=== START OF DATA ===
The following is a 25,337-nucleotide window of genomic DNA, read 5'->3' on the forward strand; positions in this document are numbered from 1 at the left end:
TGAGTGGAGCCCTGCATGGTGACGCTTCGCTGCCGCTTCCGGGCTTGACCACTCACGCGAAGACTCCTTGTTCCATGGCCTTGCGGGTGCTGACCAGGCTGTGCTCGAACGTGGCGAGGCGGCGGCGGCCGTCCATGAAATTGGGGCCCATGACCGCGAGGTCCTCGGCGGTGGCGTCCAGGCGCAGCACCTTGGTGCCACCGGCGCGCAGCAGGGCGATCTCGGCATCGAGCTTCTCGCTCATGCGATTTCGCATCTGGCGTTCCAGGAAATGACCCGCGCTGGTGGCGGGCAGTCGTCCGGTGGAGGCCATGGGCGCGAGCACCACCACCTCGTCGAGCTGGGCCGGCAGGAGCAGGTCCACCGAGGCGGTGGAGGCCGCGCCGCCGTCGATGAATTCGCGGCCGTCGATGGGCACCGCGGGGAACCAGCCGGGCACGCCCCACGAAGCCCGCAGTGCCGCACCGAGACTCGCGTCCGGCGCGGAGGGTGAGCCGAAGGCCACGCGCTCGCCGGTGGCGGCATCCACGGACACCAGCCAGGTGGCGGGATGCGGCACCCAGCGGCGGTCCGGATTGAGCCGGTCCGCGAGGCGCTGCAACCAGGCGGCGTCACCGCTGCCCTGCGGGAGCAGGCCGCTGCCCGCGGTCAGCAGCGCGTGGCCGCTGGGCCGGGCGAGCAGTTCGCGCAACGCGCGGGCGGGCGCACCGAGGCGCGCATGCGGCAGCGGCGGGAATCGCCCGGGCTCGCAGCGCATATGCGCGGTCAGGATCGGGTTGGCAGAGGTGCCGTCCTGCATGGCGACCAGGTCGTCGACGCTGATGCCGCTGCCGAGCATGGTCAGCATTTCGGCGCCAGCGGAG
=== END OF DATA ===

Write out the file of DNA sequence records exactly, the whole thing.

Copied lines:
The following is a 25,337-nucleotide window of genomic DNA, read 5'->3' on the forward strand; positions in this document are numbered from 1 at the left end:
TGAGTGGAGCCCTGCATGGTGACGCTTCGCTGCCGCTTCCGGGCTTGACCACTCACGCGAAGACTCCTTGTTCCATGGCCTTGCGGGTGCTGACCAGGCTGTGCTCGAACGTGGCGAGGCGGCGGCGGCCGTCCATGAAATTGGGGCCCATGACCGCGAGGTCCTCGGCGGTGGCGTCCAGGCGCAGCACCTTGGTGCCACCGGCGCGCAGCAGGGCGATCTCGGCATCGAGCTTCTCGCTCATGCGATTTCGCATCTGGCGTTCCAGGAAATGACCCGCGCTGGTGGCGGGCAGTCGTCCGGTGGAGGCCATGGGCGCGAGCACCACCACCTCGTCGAGCTGGGCCGGCAGGAGCAGGTCCACCGAGGCGGTGGAGGCCGCGCCGCCGTCGATGAATTCGCGGCCGTCGATGGGCACCGCGGGGAACCAGCCGGGCACGCCCCACGAAGCCCGCAGTGCCGCACCGAGACTCGCGTCCGGCGCGGAGGGTGAGCCGAAGGCCACGCGCTCGCCGGTGGCGGCATCCACGGACACCAGCCAGGTGGCGGGATGCGGCACCCAGCGGCGGTCCGGATTGAGCCGGTCCGCGAGGCGCTGCAACCAGGCGGCGTCACCGCTGCCCTGCGGGAGCAGGCCGCTGCCCGCGGTCAGCAGCGCGTGGCCGCTGGGCCGGGCGAGCAGTTCGCGCAACGCGCGGGCGGGCGCACCGAGGCGCGCATGCGGCAGCGGCGGGAATCGCCCGGGCTCGCAGCGCATATGCGCGGTCAGGATCGGGTTGGCAGAGGTGCCGTCCTGCATGGCGACCAGGTCGTCGACGCTGATGCCGCTGCCGAGCATGGTCAGCATTTCGGCGCCAGCGGAG